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Guide to Feeding A Dog's Sensitive Tummy

It's easy to think our furry friends have iron-clad bellies, especially when they're seen devouring questionable leftovers from the park or munching on a bone they've dug up from their personal backyard treasure trove. But don't be fooled. Dogs, despite their steel-stomached reputation, can suffer from upset and sensitive stomachs, often landing them at the vet's office.


A sensitive stomach is basically a digestive system that easily throws a tantrum. Symptoms could range from the obvious ones like vomiting and diarrhoea to the more subtle signs like fatigue and restlessness, triggered by discomfort from gas build-up or nausea.


If your pup shows these signs for the first time, keep an eye on them and seek veterinary help as needed. Vomiting could be just a one-time thing due to a disagreeable snack, but if it persists, it could hint at something more serious. Also, be extra vigilant with puppies as they dehydrate quicker than adults. And remember, blood in their vomit or stool is an immediate red flag that warrants an urgent vet visit.



If your dog's discomfort is nothing serious, they'll likely be prescribed some medication and a bland diet for a few days. The classic chicken and rice combo might spring to mind, but we can do better. Pet nutritionists suggest a low-fat meat like turkey or chicken with mashed pumpkin or sweet potato. These veggies offer more nutrition without causing a sudden spike in blood sugar, like white rice.


Adding a probiotic supplement to their recovery diet is also a great idea. These friendly bacteria speed up the healing from digestive upset, boost the immune system, and enhance nutrient absorption from food.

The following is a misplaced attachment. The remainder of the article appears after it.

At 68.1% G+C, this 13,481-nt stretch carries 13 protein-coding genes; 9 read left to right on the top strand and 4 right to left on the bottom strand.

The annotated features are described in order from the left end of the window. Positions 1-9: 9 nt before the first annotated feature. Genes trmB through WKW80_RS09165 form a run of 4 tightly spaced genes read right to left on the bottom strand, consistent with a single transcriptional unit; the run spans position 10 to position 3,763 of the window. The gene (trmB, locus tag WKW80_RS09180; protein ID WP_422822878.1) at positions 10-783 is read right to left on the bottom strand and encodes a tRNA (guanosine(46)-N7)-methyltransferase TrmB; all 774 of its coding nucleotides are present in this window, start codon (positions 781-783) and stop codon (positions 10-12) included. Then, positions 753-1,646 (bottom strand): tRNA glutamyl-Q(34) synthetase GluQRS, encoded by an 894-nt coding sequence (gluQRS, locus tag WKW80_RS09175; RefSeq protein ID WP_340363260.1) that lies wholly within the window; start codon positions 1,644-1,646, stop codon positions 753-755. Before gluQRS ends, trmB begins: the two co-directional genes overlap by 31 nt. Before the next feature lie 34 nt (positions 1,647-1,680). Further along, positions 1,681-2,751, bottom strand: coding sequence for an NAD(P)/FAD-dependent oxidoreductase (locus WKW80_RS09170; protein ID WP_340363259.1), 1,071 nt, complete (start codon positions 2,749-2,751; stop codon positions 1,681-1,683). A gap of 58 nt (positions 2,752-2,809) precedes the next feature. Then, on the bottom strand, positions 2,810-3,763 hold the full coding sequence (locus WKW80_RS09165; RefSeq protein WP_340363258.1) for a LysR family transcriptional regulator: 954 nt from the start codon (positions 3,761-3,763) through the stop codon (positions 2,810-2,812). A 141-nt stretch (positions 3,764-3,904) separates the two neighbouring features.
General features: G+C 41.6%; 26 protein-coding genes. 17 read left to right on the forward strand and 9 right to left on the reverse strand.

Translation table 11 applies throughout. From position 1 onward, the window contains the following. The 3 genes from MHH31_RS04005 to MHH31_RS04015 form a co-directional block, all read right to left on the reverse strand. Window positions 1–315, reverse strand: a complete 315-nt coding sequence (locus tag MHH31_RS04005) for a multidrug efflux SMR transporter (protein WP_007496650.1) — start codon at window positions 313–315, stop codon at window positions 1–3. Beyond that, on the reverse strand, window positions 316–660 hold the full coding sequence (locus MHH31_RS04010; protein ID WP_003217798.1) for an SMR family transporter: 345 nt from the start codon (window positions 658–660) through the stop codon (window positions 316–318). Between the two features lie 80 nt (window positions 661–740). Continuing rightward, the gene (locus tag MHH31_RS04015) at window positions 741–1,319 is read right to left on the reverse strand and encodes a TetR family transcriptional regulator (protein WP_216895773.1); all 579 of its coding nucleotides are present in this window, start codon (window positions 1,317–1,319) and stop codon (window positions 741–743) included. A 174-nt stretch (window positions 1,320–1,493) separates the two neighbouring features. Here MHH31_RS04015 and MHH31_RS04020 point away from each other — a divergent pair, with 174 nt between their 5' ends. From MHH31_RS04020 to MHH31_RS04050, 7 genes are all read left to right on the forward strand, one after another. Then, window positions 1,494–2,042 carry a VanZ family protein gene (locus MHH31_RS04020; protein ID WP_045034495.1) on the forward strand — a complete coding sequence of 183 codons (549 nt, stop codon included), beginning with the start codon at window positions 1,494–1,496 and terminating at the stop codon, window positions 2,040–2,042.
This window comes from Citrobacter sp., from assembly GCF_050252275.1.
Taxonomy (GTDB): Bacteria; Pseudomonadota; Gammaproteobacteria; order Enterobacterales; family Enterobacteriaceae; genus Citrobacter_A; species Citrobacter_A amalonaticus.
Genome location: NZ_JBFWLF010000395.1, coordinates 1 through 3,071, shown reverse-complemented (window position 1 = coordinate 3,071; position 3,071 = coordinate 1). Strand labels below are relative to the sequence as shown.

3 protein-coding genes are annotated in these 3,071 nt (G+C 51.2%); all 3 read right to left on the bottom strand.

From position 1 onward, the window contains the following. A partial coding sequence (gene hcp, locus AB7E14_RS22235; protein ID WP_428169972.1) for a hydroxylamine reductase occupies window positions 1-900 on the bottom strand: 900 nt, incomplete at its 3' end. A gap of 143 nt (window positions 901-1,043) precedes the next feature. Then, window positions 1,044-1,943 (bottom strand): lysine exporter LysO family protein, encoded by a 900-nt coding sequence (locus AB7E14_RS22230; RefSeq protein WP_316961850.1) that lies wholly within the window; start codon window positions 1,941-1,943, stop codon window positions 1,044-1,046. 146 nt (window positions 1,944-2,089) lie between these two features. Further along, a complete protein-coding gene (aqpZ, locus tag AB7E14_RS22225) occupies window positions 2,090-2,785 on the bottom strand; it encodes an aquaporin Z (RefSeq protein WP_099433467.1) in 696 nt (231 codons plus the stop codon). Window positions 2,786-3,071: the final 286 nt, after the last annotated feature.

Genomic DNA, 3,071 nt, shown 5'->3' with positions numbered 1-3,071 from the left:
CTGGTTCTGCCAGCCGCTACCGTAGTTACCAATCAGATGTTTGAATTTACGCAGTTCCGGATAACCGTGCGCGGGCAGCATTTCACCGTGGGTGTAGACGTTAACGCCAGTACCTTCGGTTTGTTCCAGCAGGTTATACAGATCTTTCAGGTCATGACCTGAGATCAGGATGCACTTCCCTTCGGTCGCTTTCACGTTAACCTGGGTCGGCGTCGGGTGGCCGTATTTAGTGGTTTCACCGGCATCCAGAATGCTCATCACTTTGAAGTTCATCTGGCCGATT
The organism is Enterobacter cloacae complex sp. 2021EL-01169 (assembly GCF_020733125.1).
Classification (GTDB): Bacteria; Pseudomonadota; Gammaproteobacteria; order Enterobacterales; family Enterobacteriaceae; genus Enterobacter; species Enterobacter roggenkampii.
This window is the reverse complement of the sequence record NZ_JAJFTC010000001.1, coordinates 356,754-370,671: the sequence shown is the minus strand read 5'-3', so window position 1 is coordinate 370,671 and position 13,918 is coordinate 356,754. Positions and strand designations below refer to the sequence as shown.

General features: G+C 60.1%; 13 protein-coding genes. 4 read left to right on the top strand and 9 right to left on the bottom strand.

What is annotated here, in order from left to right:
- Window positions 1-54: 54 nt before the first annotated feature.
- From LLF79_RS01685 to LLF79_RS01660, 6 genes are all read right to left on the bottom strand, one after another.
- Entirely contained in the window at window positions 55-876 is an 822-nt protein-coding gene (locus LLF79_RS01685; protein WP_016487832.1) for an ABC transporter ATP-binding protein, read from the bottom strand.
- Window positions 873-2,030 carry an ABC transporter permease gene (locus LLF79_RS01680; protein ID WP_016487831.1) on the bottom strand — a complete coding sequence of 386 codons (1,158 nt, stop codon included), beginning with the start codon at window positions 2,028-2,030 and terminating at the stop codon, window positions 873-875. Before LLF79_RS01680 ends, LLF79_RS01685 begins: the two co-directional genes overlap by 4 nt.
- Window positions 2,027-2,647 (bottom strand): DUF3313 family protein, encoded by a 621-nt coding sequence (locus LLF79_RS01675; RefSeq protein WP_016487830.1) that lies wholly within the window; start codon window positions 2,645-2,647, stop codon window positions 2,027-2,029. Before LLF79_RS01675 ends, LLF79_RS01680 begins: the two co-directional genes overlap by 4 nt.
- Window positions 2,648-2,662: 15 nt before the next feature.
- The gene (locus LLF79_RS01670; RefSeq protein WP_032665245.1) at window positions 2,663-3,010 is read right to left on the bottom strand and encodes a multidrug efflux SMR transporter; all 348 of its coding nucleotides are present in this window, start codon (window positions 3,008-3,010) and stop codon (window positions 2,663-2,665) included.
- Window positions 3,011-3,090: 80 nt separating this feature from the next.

Add slippery elm bark powder to your dog's pantry essentials as this can really help with upset tummies. A simple rule of thumb for dosage is half a teaspoon for every 5 kilos of your dog's weight.



Whip it into a paste using just a bit of water, then blend it into their meal. My recommendation? Twice a day. Or, for a taste explosion, stir it into some bone broth--your dog will lap it up! Keep it up until your dog's poop has been normal for a full week.


But here's a heads up. If your dog's condition doesn’t improve by day 3 or 4, it's vet time. If possible, take a poop sample with you. Also, if you spot any blood in their stool, or if your dog seems off in any way, don't hesitate. Take them to the vet straight away.


Remember, once their symptoms disappear, transition your dog back to a balanced diet. If the upset tummy keeps recurring, it's time to dig deeper. There could be an underlying health issue or something in their environment, including their food, that's not sitting well with them.


Infections, irritable bowel syndrome, and pancreatitis are among the more serious conditions that mimic a sensitive stomach. Your vet is your best ally here. They can conduct necessary tests and help understand the possible reasons behind your dog's symptoms. The treatment will depend on the cause.


Understanding what's causing these symptoms is crucial because a dog's gut is responsible for digesting food and absorbing nutrients. Any disruption in this process can lead to nutritional deficiencies and future health issues.